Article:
The bog also attracts wildlife photographers, who come primarily for the owls. This is a place where you can consistently find birds to photograph, especially if you are hooked into the network of birders who share information about recent sightings via the Internet. Apparently birding, like fishing, contains a cadre of yahoos who can’t wait to share their success and hotspots online.
Taking pictures of an owl going about its daily business isn’t enough for some photographers, who will do just about anything to get a dramatic shot of an owl. Northern birds like great gray and snowy owls have little fear of humans, so it is relatively easy to attract them to a bait. A surprising number of photographers toss out mice for the owls to swoop down and grab with their talons, creating a controlled situation to photograph dramatic shots of hunting owls in flight. This happens often enough that many birders have encountered photographers, including groups of photographers and even wildlife photography classes, baiting owls. Although it is legal in most locales, not all birders approve of baiting and consider it unethical.
Among the latter is my friend and professional wildlife photographer Mike Furtman of Duluth. He spends a lot of time photographing the natural behavior of owls and has been vocal about his displeasure with baiters. Recently, he’s begun “outing” photographers who bait owls on Facebook, including some who teach photography classes and a top nature photographer. He is getting lots of positive feedback from his Facebook followers. Whether he’ll convince any of the baiters to “cross over from the dark side” remains to be seen.
Call me a skeptic, but I’m not sure he’ll convince baiters to change their ways. When it comes to using food to attract wildlife, it is hard for many folks to turn back once they begin doing so. Deer poachers are a relevant example. The Minnesota DNR recently reported that once again, illegal baiting topped the list of deer hunting violations in 2016. Some hunters have begun using cheap guns so they don’t mind having them confiscated when they get caught. This sort of behavior suggests that even if baiting owls became illegal, at least some photographers would keep doing it.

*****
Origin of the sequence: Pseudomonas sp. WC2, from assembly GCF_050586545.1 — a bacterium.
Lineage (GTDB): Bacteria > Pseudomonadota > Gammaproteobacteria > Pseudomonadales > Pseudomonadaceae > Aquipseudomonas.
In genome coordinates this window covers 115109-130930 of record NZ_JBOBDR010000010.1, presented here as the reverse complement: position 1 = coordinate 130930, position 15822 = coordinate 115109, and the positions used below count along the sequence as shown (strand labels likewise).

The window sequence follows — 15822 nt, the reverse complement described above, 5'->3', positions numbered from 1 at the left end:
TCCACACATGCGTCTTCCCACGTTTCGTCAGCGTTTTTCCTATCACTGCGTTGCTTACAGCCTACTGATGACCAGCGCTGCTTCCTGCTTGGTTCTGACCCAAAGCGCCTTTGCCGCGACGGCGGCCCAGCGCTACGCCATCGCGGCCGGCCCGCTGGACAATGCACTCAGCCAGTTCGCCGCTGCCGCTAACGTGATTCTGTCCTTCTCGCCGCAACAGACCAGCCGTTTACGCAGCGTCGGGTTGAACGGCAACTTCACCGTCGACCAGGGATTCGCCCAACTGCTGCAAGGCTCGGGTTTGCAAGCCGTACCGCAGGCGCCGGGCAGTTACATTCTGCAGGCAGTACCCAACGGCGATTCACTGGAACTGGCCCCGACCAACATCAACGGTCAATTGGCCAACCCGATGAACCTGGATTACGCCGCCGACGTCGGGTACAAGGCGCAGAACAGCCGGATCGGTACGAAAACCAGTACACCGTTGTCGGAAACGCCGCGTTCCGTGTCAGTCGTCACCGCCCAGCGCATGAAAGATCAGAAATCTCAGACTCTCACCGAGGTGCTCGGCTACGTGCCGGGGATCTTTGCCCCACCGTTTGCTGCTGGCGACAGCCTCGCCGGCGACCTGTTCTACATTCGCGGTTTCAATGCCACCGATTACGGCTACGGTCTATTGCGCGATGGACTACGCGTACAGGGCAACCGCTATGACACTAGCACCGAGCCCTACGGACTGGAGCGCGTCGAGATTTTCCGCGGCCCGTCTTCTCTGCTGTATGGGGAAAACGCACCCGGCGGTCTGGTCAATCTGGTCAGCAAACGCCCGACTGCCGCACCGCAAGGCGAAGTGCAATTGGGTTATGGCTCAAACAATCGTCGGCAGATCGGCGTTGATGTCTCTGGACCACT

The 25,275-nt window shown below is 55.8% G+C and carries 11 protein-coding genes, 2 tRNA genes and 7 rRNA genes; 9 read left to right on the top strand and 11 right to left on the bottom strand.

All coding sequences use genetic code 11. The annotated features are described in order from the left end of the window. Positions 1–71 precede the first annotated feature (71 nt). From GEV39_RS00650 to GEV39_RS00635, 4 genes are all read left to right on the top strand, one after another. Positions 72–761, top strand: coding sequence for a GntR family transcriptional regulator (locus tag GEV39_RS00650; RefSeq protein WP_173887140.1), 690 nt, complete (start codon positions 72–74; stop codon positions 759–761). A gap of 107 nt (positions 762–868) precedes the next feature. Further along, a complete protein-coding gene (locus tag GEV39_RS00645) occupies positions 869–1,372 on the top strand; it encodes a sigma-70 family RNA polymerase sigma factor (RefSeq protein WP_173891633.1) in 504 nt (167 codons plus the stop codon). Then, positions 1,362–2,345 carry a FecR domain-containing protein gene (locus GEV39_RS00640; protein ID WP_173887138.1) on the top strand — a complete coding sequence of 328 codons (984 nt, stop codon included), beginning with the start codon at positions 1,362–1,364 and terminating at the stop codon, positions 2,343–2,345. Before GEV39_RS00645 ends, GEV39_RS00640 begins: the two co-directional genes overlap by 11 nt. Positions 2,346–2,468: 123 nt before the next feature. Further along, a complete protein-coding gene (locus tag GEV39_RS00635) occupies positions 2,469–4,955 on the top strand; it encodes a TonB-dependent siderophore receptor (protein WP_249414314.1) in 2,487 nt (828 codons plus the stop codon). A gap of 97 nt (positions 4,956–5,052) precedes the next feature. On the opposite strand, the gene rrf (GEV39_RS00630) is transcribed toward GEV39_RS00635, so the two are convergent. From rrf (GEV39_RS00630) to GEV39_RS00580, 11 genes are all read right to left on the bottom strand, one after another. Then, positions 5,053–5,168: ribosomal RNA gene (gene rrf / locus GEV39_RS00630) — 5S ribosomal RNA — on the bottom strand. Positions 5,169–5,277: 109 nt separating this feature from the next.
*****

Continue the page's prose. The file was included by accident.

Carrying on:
Another aspect of birding puzzles me as well, although I don’t consider it unethical. Many people seem content to follow up on sightings posted on social media and join a small crowd to view the bird. I liken the situation to those times when word gets out about great fishing and everyone shows up to cash in on the action. Some folks refer to such crowded conditions as “combat fishing.” Will “combat birding” become a new catch phrase?
While I have the good fortune to spend much of my outdoor time in places with few people, I’ve discovered that fishing or watching wildlife in a crowd detracts from the experience. It is difficult to connect with the natural world in the midst of human social interactions. I can’t imagine how having someone bait an owl that a group of people, likely strangers, are watching would do anything other than create a potentially volatile situation. Let’s hope combat birding isn’t taken to a new level.